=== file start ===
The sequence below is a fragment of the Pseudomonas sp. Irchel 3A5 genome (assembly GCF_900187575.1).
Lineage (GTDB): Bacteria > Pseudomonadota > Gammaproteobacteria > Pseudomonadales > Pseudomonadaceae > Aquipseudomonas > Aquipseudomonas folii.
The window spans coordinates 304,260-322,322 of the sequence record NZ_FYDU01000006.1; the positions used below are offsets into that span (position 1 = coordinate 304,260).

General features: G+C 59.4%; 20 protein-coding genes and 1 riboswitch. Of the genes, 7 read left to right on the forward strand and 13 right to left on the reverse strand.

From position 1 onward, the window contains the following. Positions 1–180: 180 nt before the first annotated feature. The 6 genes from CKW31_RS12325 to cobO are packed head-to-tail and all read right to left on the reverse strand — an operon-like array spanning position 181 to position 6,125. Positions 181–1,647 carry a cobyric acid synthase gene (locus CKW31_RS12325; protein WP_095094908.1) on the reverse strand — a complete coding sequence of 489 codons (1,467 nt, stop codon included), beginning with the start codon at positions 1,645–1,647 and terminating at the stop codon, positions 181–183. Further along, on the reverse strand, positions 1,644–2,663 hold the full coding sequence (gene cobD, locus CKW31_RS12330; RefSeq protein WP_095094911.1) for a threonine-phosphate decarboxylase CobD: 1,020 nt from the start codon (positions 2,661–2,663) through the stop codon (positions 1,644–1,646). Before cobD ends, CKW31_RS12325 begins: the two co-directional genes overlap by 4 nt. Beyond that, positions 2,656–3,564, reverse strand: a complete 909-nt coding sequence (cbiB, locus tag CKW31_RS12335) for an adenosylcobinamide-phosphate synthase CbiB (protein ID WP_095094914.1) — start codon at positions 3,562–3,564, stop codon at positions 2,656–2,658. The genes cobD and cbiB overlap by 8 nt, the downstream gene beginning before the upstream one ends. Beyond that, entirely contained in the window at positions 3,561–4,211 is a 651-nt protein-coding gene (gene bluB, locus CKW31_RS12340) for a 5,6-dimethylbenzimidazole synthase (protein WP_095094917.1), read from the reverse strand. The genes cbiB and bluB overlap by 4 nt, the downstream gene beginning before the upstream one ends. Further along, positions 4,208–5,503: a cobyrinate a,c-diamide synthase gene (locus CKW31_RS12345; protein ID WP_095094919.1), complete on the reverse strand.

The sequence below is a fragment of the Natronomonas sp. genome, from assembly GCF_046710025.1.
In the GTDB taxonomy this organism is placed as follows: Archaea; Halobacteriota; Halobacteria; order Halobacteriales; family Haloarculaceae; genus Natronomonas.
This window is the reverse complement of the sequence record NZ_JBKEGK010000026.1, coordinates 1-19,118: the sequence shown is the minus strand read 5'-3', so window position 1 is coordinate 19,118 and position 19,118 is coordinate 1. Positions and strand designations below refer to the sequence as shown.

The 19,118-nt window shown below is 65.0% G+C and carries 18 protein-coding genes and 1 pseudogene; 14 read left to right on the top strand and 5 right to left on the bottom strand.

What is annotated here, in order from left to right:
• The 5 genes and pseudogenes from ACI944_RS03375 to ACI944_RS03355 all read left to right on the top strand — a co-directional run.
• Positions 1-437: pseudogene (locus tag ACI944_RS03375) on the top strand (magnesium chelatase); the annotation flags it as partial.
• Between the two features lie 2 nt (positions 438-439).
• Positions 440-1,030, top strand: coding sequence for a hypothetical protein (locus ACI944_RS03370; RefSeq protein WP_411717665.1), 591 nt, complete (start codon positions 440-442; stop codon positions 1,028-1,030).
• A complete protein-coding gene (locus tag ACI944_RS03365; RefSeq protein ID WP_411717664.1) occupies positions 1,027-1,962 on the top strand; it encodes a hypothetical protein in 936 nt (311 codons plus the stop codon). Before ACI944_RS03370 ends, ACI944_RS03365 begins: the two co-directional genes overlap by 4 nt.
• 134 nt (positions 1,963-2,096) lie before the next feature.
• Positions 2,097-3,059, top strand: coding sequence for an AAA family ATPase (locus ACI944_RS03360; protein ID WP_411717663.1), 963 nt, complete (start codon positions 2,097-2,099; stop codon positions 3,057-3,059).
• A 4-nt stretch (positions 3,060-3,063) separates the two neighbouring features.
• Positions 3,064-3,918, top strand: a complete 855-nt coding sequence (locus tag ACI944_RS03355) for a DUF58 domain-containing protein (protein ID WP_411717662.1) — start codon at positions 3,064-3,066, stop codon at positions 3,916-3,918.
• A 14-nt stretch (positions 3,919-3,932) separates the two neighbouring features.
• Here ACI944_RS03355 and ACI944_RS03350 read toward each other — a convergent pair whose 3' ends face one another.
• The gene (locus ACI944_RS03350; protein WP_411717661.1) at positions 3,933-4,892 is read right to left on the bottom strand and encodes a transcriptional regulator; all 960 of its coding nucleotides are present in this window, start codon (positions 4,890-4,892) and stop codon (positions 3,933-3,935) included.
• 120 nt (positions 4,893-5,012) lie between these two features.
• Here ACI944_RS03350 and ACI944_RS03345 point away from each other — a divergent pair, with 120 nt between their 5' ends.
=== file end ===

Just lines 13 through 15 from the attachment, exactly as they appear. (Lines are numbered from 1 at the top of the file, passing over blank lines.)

• Between the two features lie 2 nt (positions 438-439).
• Positions 440-1,030, top strand: coding sequence for a hypothetical protein (locus ACI944_RS03370; RefSeq protein WP_411717665.1), 591 nt, complete (start codon positions 440-442; stop codon positions 1,028-1,030).
• A complete protein-coding gene (locus tag ACI944_RS03365; RefSeq protein ID WP_411717664.1) occupies positions 1,027-1,962 on the top strand; it encodes a hypothetical protein in 936 nt (311 codons plus the stop codon). Before ACI944_RS03370 ends, ACI944_RS03365 begins: the two co-directional genes overlap by 4 nt.